After dinner and a campfire chat, we retired for the night. We were pitched on a large tree-shaded lawn with the lake at one end and farmland on either side. Serenaded by snorting hippos, I fell asleep the moment my head hit the pillow.

The noise began just after 2am. I awoke with a violent start to the sound of a man shouting. He was very agitated and closeby. I lay on my back staring into the darkness of my tent. The shouting continued and was soon accompanied by shrill blasts on a whistle…and then more shouts. I could hear people running and soon the performance escalated into an absolute cacophony as though the world had exploded. Vehicles started racing around, their horns blasting.

Clearly, we were under siege.

Lying flat on my stomach I inched towards my tent flap and silently undid the zipper. I was about to poke out my head when pounding feet raced through our campsite and around our tents chased by more shouts. The vehicles continued to roar around, the shouts and whistles and footfalls increased. I quietly dressed and once again edged to the flaps and poked out my head.

All was silent. Everything was dark. I eased myself out and, staying low to the ground, continued my survey. Even in the eerie half-light of a waxing moon, everything was still. There was no sign of the earlier turmoil and drama. Confused, I used the opportunity to visit the toilets, carefully watching as I went…but still nothing. After completing my inspection I returned to my tent and fell fast asleep.

The next morning we all gathered for breakfast and the obvious topic of conversation was the night’s entertainment. Our guide joined us over a mug of hot tea.

“Asparagus thieves,” he explained as though it was the most normal event in the world. “The night watchman on the farm saw someone in the fields and blew his whistle. All the pickers raced out to protect their livelihood. They chased them with the farm truck and they ran off through our campsite.”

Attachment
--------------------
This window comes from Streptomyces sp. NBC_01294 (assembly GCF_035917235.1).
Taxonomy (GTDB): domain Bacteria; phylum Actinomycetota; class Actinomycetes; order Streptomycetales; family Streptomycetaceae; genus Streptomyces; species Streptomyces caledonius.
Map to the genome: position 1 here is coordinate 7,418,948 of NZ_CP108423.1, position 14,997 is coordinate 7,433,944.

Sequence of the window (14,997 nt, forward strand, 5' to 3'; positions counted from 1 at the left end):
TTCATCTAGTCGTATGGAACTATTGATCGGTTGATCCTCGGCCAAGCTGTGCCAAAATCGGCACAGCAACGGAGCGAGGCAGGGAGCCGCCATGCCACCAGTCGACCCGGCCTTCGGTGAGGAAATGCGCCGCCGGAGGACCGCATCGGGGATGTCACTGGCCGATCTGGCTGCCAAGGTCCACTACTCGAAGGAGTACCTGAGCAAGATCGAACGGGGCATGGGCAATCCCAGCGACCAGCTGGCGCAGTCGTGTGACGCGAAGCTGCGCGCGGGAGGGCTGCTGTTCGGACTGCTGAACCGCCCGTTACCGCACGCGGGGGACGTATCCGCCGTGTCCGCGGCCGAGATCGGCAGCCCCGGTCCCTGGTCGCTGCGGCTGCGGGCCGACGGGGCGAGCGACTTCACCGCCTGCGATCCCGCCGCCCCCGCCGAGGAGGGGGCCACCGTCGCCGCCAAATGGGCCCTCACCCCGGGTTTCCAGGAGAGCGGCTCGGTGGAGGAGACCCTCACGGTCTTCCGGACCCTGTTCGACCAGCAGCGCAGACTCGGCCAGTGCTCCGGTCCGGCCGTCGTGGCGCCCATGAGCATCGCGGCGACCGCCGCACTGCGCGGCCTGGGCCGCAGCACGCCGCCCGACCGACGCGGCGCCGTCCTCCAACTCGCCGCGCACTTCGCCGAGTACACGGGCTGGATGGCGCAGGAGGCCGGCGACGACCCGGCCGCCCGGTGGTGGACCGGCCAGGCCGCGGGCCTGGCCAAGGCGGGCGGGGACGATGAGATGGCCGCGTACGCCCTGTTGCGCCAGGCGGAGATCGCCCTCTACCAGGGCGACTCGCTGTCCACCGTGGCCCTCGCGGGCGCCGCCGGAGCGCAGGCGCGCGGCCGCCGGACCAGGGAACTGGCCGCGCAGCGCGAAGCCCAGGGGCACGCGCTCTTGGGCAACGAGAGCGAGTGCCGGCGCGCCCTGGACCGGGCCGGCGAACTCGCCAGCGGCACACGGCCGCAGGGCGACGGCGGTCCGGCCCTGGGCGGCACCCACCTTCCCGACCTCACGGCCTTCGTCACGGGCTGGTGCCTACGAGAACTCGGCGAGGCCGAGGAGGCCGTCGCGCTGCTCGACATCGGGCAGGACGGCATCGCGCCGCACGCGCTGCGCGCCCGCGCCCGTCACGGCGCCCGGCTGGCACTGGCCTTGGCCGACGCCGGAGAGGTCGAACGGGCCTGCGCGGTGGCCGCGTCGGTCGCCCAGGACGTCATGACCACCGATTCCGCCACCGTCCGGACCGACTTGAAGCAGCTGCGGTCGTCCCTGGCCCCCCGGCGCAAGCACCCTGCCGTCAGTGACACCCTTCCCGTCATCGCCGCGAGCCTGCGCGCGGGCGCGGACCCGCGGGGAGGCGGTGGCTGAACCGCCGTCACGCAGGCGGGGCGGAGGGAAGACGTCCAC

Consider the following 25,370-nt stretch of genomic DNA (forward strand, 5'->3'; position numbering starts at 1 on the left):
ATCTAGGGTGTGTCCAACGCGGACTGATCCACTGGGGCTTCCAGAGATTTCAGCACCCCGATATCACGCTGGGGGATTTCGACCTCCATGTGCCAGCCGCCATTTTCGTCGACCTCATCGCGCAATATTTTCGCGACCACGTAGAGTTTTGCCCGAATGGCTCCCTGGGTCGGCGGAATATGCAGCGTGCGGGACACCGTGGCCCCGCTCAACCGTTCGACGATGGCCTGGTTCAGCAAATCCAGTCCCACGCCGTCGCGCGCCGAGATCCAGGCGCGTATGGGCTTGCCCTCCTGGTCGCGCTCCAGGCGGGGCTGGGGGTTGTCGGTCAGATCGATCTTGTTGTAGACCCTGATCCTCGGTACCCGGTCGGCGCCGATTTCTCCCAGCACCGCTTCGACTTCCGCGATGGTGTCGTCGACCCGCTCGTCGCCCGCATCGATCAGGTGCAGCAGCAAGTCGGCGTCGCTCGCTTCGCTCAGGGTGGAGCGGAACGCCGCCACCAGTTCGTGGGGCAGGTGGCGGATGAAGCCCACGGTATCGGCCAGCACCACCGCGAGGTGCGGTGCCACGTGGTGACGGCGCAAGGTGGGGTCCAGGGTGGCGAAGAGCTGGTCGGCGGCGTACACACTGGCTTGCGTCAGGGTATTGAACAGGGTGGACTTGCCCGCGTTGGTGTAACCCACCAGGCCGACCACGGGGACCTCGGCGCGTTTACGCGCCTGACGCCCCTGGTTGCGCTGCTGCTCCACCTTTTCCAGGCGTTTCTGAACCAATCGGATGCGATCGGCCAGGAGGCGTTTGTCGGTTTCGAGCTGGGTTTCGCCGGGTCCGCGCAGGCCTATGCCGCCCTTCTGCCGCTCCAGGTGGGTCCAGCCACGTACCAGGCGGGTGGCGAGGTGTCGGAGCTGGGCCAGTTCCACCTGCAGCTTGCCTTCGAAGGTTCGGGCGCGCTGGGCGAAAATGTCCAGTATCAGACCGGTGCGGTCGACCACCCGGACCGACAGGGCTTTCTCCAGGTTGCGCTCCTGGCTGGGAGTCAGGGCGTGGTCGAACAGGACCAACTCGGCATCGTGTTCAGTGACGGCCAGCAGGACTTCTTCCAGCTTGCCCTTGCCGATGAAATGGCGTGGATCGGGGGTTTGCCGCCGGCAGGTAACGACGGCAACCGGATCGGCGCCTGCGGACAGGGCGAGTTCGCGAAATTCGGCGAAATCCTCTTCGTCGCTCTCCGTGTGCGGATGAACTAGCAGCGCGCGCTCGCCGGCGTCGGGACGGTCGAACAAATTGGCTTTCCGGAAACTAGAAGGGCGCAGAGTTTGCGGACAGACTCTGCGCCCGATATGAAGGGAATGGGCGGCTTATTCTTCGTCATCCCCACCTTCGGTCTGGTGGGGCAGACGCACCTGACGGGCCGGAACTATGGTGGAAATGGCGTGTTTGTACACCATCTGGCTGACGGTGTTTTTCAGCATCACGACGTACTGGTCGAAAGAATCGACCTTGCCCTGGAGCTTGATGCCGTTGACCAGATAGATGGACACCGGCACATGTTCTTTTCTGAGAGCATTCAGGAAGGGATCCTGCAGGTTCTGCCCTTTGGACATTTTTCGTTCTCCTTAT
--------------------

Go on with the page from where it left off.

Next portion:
“Happens all the time.”


Photo and post by: Simon Vaughan © 2009

A to Z of Adventure Travel: K is for Kenya

26 03 2009

gerenuk-giraffe-gazelle-mw        “Phone home…..”                                      (Gerenuk – Samburu, Kenya) 


Although there may be a better park or more prolific wildlife somewhere, nowhere else offers the variety and diversity of Kenya in such a compact and accessible area. In short, Kenya offers the one-stop-shopping of safaridom.


The East African country is of course best known for its wildlife and game parks. It’s most famous is the sprawling Masai Mara which lies along the Tanzanian border and is the Kenyan continuation of the Serengeti. For most visitors, the Mara is Africa: rolling amber plains filled with herds of elephant and antelope; rivers teeming with hippos and crocodiles; flat-topped acacia trees; rocky outcrops; mud-hut villages and resplendent warriors. When you’re in the Mara there is nowhere else on earth you could be than Africa.


The Mara is renowned for the annual wildlife migration which sees massive herds moving from one grazing rea to another while predators line up like rugby players at a buffet. Although the migration is every bit as great as any television documentary suggests, the Mara is just as awe-inspiring at any time. If you visit only one park or reserve and want a truly African experience, it must be the Masai Mara.


Further to the east and still on the Tanzanian border is Amboseli, a great wildlife park in its own right, but with Kilimanjaro in the background, one of the most scenic parks on the continent. Anything photographed standing before the snowcapped peak immediately becomes poster-worthy. Be forewarned, however…Kili can often be shrouded in cloud leaving nothing more than its lowest slopes visible.


For a different taste of Africa, try Samburu in the mid-north. Nestled in the semi-desert, Samburu is reminiscent of the Australian Outback…except with lions and leopard. For keen wildlife buffs, there are also species found here and not in parks further south, like the gerenuk or giraffe gazelle. Samburu is also home to the Samburu people who branched off from the Maasai many generations ago and have maintained their own traditions and customs.